During the Easter season, it is a good time to remind ourselves of the degree to which Catholics are the targets of violent extremists.
The U.S. State Department recently released its annual report on religious violence around the world. It found that “80% of the world’s population cannot practice their faith without serious restrictions or risk.” It listed 12 nations as the worst offenders. We researched who controls them and who their principal victims are. They are listed in alphabetical order.
• Burma. Run by Buddhists, Christians and Muslims are the targets.
• China. Run by the Communist Party, Christians, especially Catholics, and Muslims, are the targets.
• Cuba. Run by the Communist Party, Catholics are the target.
• Eritrea. Run by the Communist Party, Christians and Muslims are the targets.
• Iran. Run by Muslims, all non-Islamic religions are the targets.
• North Korea. Run by the Communist Party, all religions are the targets.
• Nicaragua. Run by the Communist Party, Catholics are the target.
• Pakistan. Run by Muslims, Christians and Hindus are the targets.
• Russia. Run by an ex-KGB agent, Jehovah’s Witnesses and evangelicals are the targets.
• Saudi Arabia. Run by Muslims, all non-Islamic religions are the targets.
• Tajikistan. Run by Muslims, all non-Islamic religions are the targets.
• Turkmenistan. Run by Muslims, all non-Islamic religions are the targets.
The Observatory for the Intolerance and Discrimination Against Christians in Europe recently documented more than 500 anti-Christian hate crimes, including four homicides, in 2021; the most vicious attacks were against Catholics. In addition to murder, there were approximately 300 acts of property damage. There were about 80 cases of theft, ranging from religious objects to consecrated hosts.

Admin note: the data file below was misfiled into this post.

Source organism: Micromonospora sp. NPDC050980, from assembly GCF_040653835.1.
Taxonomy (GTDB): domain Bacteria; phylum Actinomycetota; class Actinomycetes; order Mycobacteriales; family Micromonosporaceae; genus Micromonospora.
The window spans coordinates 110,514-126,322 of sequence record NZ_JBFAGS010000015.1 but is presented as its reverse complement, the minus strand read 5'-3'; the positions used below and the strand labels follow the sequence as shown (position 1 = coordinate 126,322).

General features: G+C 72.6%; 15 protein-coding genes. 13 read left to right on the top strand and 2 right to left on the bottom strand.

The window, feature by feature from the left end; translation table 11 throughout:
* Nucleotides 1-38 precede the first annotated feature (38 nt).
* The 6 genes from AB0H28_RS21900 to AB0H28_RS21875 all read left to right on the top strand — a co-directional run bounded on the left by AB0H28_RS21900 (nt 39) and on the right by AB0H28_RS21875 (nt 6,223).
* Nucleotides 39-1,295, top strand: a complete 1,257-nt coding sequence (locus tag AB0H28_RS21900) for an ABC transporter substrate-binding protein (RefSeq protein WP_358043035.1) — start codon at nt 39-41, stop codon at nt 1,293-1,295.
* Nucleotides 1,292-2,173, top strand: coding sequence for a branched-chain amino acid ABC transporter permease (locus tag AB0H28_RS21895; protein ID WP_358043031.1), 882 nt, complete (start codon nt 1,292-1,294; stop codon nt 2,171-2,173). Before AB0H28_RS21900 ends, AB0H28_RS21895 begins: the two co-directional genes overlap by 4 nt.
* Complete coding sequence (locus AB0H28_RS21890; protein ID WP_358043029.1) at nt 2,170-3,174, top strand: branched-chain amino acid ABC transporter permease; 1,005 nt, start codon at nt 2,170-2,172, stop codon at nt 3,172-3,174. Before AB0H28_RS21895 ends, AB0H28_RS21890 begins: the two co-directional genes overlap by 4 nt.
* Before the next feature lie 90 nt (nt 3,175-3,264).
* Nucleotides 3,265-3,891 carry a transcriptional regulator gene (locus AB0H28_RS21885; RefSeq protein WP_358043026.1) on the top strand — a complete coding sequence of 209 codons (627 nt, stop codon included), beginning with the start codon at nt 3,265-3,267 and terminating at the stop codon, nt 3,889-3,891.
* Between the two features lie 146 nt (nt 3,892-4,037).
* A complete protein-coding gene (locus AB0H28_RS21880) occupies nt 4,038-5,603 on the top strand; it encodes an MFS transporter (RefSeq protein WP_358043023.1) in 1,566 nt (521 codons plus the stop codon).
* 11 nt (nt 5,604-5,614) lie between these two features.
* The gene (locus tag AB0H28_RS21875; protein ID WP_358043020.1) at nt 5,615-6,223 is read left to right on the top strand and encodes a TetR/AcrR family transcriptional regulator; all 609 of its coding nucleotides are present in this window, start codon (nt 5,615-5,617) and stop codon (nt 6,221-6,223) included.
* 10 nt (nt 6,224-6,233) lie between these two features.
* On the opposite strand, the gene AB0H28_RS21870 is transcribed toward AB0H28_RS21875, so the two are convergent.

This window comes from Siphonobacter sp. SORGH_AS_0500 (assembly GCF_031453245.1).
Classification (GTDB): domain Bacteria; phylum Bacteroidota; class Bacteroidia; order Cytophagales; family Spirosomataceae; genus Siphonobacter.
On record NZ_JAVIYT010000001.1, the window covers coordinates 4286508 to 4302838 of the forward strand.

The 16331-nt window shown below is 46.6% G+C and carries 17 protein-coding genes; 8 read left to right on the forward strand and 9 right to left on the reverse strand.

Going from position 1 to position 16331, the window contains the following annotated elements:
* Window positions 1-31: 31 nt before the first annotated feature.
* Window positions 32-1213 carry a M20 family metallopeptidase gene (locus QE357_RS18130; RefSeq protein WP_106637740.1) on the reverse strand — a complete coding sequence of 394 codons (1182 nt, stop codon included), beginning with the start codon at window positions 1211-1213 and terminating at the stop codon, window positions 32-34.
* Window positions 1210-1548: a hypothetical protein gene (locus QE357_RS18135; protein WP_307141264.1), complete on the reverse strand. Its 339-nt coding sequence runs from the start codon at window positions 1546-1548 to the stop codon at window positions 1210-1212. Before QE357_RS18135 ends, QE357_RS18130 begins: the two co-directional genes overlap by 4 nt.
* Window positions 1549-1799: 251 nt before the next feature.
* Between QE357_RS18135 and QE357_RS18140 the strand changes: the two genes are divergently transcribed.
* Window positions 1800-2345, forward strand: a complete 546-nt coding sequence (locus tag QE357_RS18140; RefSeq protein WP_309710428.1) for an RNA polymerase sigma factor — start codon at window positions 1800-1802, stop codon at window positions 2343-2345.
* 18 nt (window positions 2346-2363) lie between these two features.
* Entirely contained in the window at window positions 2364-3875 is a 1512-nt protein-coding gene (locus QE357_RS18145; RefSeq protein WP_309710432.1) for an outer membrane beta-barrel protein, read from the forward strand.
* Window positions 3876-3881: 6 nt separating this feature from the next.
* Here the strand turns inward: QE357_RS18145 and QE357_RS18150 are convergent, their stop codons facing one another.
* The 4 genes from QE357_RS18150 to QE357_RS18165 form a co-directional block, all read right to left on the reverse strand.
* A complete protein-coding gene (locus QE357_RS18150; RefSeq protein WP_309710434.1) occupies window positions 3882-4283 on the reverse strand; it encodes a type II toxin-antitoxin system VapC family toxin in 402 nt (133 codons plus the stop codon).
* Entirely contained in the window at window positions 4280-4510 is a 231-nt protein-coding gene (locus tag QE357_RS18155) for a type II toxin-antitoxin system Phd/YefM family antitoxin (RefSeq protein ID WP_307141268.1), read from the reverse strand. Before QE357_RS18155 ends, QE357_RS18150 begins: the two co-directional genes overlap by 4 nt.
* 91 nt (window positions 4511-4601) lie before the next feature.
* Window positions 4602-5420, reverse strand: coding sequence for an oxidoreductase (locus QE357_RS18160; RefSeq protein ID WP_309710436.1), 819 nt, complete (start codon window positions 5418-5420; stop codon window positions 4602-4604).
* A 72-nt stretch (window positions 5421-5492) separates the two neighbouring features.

A new report from Canada showed that hate crimes against Catholics rose 260 percent in 2021; they were the most targeted of any religious group in the country.
In the United States, Catholic churches were targeted over 300 times since 2020. Recently, a Catholic church in Nebraska was ransacked.
Pro-abortion protesters have resorted to violence in several cities, and in the wake of the transgender mass killer in Nashville, many in that community have made violent threats against those who are critical of their radical agenda. The urban terrorist group, Antifa, is among the worst of the pro-abortion thugs.
In 1989, when St. Patrick’s Cathedral was invaded by gay terrorists from ACT-UP—they interrupted Mass and spat the Eucharist on the floor—Fr. Benedict Groeschel tried to calm down Cardinal John O’Connor by telling him it is a backhanded compliment that we Catholics were chosen for violence. The enemy knows who stands the strongest against them.
Much the same could be said today, though that should not be read as a plea for passivity. The violence against Catholics must end, whether it is coming from religious or secular extremists.